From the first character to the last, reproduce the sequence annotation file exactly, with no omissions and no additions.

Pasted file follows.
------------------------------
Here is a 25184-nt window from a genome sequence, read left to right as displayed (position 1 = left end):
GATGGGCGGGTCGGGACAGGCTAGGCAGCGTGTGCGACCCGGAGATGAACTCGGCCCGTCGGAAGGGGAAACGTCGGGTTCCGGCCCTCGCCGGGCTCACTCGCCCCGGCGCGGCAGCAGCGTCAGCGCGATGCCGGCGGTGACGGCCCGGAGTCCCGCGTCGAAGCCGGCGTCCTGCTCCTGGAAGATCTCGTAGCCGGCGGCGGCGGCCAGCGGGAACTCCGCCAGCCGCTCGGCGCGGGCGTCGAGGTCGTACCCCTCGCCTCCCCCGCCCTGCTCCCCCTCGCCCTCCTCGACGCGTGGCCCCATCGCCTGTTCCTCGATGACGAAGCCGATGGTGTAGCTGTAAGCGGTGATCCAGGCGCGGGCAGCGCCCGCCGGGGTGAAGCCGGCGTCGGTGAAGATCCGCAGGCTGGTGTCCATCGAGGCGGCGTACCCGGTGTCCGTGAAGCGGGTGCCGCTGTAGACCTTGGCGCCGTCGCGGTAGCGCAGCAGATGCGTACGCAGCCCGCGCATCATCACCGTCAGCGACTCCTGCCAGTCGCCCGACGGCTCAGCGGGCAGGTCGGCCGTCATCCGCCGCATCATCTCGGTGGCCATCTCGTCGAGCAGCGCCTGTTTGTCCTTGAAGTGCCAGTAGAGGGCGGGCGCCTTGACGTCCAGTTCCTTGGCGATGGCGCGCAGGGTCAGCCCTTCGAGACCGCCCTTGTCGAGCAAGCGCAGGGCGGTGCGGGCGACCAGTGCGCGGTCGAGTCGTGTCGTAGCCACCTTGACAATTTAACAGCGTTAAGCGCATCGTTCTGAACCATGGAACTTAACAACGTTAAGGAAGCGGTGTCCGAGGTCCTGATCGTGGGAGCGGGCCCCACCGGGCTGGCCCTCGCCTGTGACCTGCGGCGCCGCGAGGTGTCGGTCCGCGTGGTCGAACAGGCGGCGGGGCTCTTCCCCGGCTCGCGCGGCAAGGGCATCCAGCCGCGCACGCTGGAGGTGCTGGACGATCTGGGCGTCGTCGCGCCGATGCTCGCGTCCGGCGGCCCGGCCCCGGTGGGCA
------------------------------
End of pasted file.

Here is a 25184-nt window from a genome sequence, read left to right as displayed (position 1 = left end):
GATGGGCGGGTCGGGACAGGCTAGGCAGCGTGTGCGACCCGGAGATGAACTCGGCCCGTCGGAAGGGGAAACGTCGGGTTCCGGCCCTCGCCGGGCTCACTCGCCCCGGCGCGGCAGCAGCGTCAGCGCGATGCCGGCGGTGACGGCCCGGAGTCCCGCGTCGAAGCCGGCGTCCTGCTCCTGGAAGATCTCGTAGCCGGCGGCGGCGGCCAGCGGGAACTCCGCCAGCCGCTCGGCGCGGGCGTCGAGGTCGTACCCCTCGCCTCCCCCGCCCTGCTCCCCCTCGCCCTCCTCGACGCGTGGCCCCATCGCCTGTTCCTCGATGACGAAGCCGATGGTGTAGCTGTAAGCGGTGATCCAGGCGCGGGCAGCGCCCGCCGGGGTGAAGCCGGCGTCGGTGAAGATCCGCAGGCTGGTGTCCATCGAGGCGGCGTACCCGGTGTCCGTGAAGCGGGTGCCGCTGTAGACCTTGGCGCCGTCGCGGTAGCGCAGCAGATGCGTACGCAGCCCGCGCATCATCACCGTCAGCGACTCCTGCCAGTCGCCCGACGGCTCAGCGGGCAGGTCGGCCGTCATCCGCCGCATCATCTCGGTGGCCATCTCGTCGAGCAGCGCCTGTTTGTCCTTGAAGTGCCAGTAGAGGGCGGGCGCCTTGACGTCCAGTTCCTTGGCGATGGCGCGCAGGGTCAGCCCTTCGAGACCGCCCTTGTCGAGCAAGCGCAGGGCGGTGCGGGCGACCAGTGCGCGGTCGAGTCGTGTCGTAGCCACCTTGACAATTTAACAGCGTTAAGCGCATCGTTCTGAACCATGGAACTTAACAACGTTAAGGAAGCGGTGTCCGAGGTCCTGATCGTGGGAGCGGGCCCCACCGGGCTGGCCCTCGCCTGTGACCTGCGGCGCCGCGAGGTGTCGGTCCGCGTGGTCGAACAGGCGGCGGGGCTCTTCCCCGGCTCGCGCGGCAAGGGCATCCAGCCGCGCACGCTGGAGGTGCTGGACGATCTGGGCGTCGTCGCGCCGATGCTCGCGTCCGGCGGCCCGGCCCCGGTGGGCA